Grand Palace, Bangkok
OK, now that you've seen Wat Arun and Wat Pho, you are ready to go to the Grand Palace.
As you exit from Wat Pho, retrace your steps. Instead of turning left to go to the Ta Tien pier, continue walking straight. (Its a 1/2 km walk from Wat Pho). Actually the buildings are adjacent to each other but the entrance of the Grand Palace is on the opposide end, so you got to walk all the way.
Once you reach the Grand Palace, you need to purchase an entrance ticket (think it costs THB 200 - for Thais its FREE). If you are travelling in a group, you might want to take a guide along with you so that he will explain you the various places in the Grand Palace. Otherwise, there's a very interesting thing that you can do - have your own personal audio guide. This was real coooool. For THB 200, you can rent a personal audio guide - with headphones - which is actually a Sony MD player with a tamperproof seal (make sure you have a passport/driving licence/credit card etc. to leave as a deposit for the audio guide).
You will also be given a map of the Grand Palace with all the points marked clearly. All you need to do is listen to the audio commentary and follow the map.
Please carry of bottle of water with you as it gets quite tiring during the 2 hrs that you will spend in the Grand Palace.
Once you complete the tour, you need to return the Personal Audio Guide.
Its upto you what you want to do from here. You can retrace your journey the way you reached the Grand Palace i.e. walk back to Ta Tien, ferry to Saphan Taksin and BTS back OR just take a cab back to your hotel. As is often said in Thailand - 'up to you...'
This is the pride of Bangkok and a must visit for anyone visiting Bangkok. Enjoyed the place very much and the architecture of the place. Suggest you take a guide for the tour since they will explain the history and the place very well. The area is huge and palace looks amazingly beautiful.
Deep within the walls of the Grand Palace complex in Bangkok, you’ll encounter a sacred sight, the Temple of the Emerald Buddha. (Wat Phra Kaew). This fine example of Buddhist architecture is covered from roof to floor in gold, interspersed with mosaic columns containing colored glass and porcelain pieces. It’s also surrounded by some of the best examples of Thai sculpture and decorative art.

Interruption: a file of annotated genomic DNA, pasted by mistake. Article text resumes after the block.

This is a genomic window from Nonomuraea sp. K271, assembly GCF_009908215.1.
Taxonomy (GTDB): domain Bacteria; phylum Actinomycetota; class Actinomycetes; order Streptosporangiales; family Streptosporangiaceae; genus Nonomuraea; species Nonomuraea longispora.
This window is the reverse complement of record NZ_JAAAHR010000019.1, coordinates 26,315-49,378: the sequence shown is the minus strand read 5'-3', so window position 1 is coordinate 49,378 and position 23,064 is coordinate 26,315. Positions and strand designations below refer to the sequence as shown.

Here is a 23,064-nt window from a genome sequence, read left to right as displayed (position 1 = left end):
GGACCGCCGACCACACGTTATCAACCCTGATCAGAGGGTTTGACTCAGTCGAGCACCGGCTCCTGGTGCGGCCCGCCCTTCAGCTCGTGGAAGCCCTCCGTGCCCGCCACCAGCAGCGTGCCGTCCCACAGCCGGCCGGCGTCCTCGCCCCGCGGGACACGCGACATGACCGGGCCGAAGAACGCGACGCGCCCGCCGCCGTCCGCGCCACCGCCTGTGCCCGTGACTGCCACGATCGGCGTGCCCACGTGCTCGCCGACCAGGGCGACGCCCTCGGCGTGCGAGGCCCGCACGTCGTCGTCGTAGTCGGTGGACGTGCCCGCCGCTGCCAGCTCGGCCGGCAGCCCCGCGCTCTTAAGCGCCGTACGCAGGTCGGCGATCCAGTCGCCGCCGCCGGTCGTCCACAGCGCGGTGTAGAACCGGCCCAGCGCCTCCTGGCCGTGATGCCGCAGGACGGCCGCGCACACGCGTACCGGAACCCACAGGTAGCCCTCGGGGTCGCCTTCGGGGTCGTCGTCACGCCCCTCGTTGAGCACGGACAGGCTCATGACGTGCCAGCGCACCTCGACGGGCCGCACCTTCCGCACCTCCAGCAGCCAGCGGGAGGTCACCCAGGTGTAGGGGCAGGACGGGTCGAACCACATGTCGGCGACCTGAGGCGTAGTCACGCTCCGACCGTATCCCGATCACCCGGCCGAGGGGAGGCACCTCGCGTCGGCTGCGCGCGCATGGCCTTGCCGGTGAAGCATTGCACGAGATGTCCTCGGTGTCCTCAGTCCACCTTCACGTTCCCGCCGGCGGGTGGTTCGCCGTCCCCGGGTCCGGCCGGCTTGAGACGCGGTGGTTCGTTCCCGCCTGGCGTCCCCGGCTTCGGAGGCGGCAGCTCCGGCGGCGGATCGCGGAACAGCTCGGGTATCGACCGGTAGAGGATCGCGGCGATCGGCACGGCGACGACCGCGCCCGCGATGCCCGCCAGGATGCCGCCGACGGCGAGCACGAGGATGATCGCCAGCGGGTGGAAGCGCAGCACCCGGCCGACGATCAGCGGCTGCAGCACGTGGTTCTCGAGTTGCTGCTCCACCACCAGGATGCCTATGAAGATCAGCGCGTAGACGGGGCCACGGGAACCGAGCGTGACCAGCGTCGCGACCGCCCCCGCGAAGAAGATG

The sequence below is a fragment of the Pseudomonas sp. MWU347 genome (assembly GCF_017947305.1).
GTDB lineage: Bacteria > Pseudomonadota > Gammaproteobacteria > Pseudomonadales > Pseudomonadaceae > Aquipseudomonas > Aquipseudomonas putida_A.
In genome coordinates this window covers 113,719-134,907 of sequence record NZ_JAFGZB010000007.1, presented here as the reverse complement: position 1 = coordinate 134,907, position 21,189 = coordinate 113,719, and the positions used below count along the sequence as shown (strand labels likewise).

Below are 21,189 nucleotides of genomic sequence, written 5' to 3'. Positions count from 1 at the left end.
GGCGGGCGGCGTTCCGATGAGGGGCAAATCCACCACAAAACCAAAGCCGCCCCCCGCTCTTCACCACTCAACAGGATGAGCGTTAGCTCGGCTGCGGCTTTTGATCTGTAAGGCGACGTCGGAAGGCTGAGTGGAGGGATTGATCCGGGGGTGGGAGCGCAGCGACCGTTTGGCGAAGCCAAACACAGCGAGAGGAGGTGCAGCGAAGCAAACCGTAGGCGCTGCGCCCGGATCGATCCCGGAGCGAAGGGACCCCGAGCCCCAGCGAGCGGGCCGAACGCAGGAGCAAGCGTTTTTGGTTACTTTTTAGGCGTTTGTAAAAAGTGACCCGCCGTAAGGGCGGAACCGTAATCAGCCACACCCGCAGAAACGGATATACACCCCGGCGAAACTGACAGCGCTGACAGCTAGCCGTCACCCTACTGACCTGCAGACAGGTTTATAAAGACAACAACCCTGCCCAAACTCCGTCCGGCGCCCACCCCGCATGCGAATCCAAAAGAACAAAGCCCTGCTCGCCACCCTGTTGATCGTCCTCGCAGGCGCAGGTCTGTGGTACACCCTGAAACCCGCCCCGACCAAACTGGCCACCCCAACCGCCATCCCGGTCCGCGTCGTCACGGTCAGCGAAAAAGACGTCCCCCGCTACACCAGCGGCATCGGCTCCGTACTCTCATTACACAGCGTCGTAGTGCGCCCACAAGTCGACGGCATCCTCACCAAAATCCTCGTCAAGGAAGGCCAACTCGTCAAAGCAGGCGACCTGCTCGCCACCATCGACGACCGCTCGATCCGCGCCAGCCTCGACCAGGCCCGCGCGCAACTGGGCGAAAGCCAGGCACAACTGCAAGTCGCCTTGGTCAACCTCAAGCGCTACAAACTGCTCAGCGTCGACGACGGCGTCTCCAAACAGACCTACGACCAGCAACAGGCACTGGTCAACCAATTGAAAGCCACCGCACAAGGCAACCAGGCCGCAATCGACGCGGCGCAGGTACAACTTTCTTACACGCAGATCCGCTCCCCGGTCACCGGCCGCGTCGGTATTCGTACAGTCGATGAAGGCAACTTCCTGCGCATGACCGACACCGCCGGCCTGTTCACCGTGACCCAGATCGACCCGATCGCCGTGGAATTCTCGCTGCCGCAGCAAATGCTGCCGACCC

The Emerald Buddha is the highly revered, small, but very famous Buddha image meticulously carved from a single block of jade. Raised high on a series of platforms, no one is allowed near the Emerald Buddha except the King. A seasonal cloak, changed three times a year to correspond to the summer, winter, and rainy season, covers the statue. A very important ritual, the changing of the robes is performed only by the King to bring good fortune to the country during each season.
Garuda, the mythical half-man, half-bird form, who holds his mortal enemy, Naga the serpent, in his talons, adorns the external walls of this venerated temple. The Garuda has become the national symbol of Thailand, and therefore features prominently in Buddhist sculpture.
Yakshas, or giant demons, are another important element in Thai art and architecture, and will also be encountered within the Grand Palace grounds. They are common as guardians of the gates in Buddhist temples. Yakshas had a duty to protect holy places from disturbances by evil spirits, and their presence can’t be missed as you explore the confines of Wat Phra Kaew.
Gracing the entrance to the temple is a gilded statue of the Kinnari. She is one of the loveliest of the mythology beings, half-woman, and half swan. The head and torso is of a woman, yet below the delicately tapered waist are the body, tail and legs of a swan. She is renowned for her dance, song and poetry, and is a traditional symbol of feminine beauty and accomplishment.
The Temple of the Emerald Buddha actually consists of a series of courtyards full of a collection of buildings in different sizes and colours. All have impressive architecture and much devotion has been given to the decoration. Some are in gold, and others beautifully decorated with thousands of colored glass pieces, or patterns of broken porcelain.
Among them is Phra Mondrop, the library that houses Buddhist scriptures. It is a spectacular building, decorated from roof to floor in intricate gold, and glittering glass mosaic panels. The entrance is protected by another pair of gilded demons.
More of these mythological creatures, sparkling and brightly coloured, can be discovered supporting the base of a Buddhist stupa, a large golden dome housing Buddhist relics.